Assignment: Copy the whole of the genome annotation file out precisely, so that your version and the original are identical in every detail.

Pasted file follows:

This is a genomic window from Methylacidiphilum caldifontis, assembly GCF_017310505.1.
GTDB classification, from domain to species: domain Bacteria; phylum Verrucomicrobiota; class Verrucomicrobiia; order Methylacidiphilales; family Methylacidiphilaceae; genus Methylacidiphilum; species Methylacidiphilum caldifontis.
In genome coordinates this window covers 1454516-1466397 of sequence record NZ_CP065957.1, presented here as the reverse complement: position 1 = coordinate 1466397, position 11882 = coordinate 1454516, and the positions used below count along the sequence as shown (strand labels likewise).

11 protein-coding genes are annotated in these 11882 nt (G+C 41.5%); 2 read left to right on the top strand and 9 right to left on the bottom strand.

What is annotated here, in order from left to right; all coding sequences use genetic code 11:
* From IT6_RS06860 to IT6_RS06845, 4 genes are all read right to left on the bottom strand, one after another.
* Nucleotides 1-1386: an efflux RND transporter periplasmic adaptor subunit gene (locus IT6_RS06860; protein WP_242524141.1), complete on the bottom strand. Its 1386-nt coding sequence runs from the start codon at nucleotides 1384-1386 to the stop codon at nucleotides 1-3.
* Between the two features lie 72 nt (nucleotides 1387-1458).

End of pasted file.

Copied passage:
This is a genomic window from Methylacidiphilum caldifontis, assembly GCF_017310505.1.
GTDB classification, from domain to species: domain Bacteria; phylum Verrucomicrobiota; class Verrucomicrobiia; order Methylacidiphilales; family Methylacidiphilaceae; genus Methylacidiphilum; species Methylacidiphilum caldifontis.
In genome coordinates this window covers 1454516-1466397 of sequence record NZ_CP065957.1, presented here as the reverse complement: position 1 = coordinate 1466397, position 11882 = coordinate 1454516, and the positions used below count along the sequence as shown (strand labels likewise).

11 protein-coding genes are annotated in these 11882 nt (G+C 41.5%); 2 read left to right on the top strand and 9 right to left on the bottom strand.

What is annotated here, in order from left to right; all coding sequences use genetic code 11:
* From IT6_RS06860 to IT6_RS06845, 4 genes are all read right to left on the bottom strand, one after another.
* Nucleotides 1-1386: an efflux RND transporter periplasmic adaptor subunit gene (locus IT6_RS06860; protein WP_242524141.1), complete on the bottom strand. Its 1386-nt coding sequence runs from the start codon at nucleotides 1384-1386 to the stop codon at nucleotides 1-3.
* Between the two features lie 72 nt (nucleotides 1387-1458).